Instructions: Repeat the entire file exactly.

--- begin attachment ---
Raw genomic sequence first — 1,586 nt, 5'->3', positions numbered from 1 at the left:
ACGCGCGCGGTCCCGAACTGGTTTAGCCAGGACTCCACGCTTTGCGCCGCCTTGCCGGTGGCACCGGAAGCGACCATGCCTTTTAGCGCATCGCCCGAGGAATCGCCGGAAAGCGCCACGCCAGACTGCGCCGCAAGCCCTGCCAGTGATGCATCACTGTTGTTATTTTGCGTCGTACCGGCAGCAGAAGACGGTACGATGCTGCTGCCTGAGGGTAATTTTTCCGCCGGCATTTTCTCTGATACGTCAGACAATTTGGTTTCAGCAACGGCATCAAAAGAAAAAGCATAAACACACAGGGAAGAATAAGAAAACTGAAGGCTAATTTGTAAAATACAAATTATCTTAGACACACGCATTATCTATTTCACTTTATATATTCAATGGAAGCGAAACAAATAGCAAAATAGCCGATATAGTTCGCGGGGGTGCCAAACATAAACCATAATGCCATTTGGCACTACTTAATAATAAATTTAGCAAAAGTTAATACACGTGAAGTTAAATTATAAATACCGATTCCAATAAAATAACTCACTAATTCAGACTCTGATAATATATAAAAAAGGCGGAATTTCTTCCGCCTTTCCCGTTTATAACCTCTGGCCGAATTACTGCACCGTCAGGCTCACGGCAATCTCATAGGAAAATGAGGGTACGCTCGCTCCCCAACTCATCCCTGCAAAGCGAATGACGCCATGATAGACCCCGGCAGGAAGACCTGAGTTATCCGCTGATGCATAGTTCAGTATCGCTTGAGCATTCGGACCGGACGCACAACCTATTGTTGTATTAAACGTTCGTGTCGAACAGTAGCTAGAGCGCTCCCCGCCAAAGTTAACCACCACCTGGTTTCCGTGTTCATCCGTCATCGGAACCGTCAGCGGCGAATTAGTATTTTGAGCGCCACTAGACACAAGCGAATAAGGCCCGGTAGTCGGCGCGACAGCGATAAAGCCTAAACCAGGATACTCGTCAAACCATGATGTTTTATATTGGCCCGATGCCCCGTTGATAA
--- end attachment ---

Raw genomic sequence first — 1,586 nt, 5'->3', positions numbered from 1 at the left:
ACGCGCGCGGTCCCGAACTGGTTTAGCCAGGACTCCACGCTTTGCGCCGCCTTGCCGGTGGCACCGGAAGCGACCATGCCTTTTAGCGCATCGCCCGAGGAATCGCCGGAAAGCGCCACGCCAGACTGCGCCGCAAGCCCTGCCAGTGATGCATCACTGTTGTTATTTTGCGTCGTACCGGCAGCAGAAGACGGTACGATGCTGCTGCCTGAGGGTAATTTTTCCGCCGGCATTTTCTCTGATACGTCAGACAATTTGGTTTCAGCAACGGCATCAAAAGAAAAAGCATAAACACACAGGGAAGAATAAGAAAACTGAAGGCTAATTTGTAAAATACAAATTATCTTAGACACACGCATTATCTATTTCACTTTATATATTCAATGGAAGCGAAACAAATAGCAAAATAGCCGATATAGTTCGCGGGGGTGCCAAACATAAACCATAATGCCATTTGGCACTACTTAATAATAAATTTAGCAAAAGTTAATACACGTGAAGTTAAATTATAAATACCGATTCCAATAAAATAACTCACTAATTCAGACTCTGATAATATATAAAAAAGGCGGAATTTCTTCCGCCTTTCCCGTTTATAACCTCTGGCCGAATTACTGCACCGTCAGGCTCACGGCAATCTCATAGGAAAATGAGGGTACGCTCGCTCCCCAACTCATCCCTGCAAAGCGAATGACGCCATGATAGACCCCGGCAGGAAGACCTGAGTTATCCGCTGATGCATAGTTCAGTATCGCTTGAGCATTCGGACCGGACGCACAACCTATTGTTGTATTAAACGTTCGTGTCGAACAGTAGCTAGAGCGCTCCCCGCCAAAGTTAACCACCACCTGGTTTCCGTGTTCATCCGTCATCGGAACCGTCAGCGGCGAATTAGTATTTTGAGCGCCACTAGACACAAGCGAATAAGGCCCGGTAGTCGGCGCGACAGCGATAAAGCCTAAACCAGGATACTCGTCAAACCATGATGTTTTATATTGGCCCGATGCCCCGTTGATAA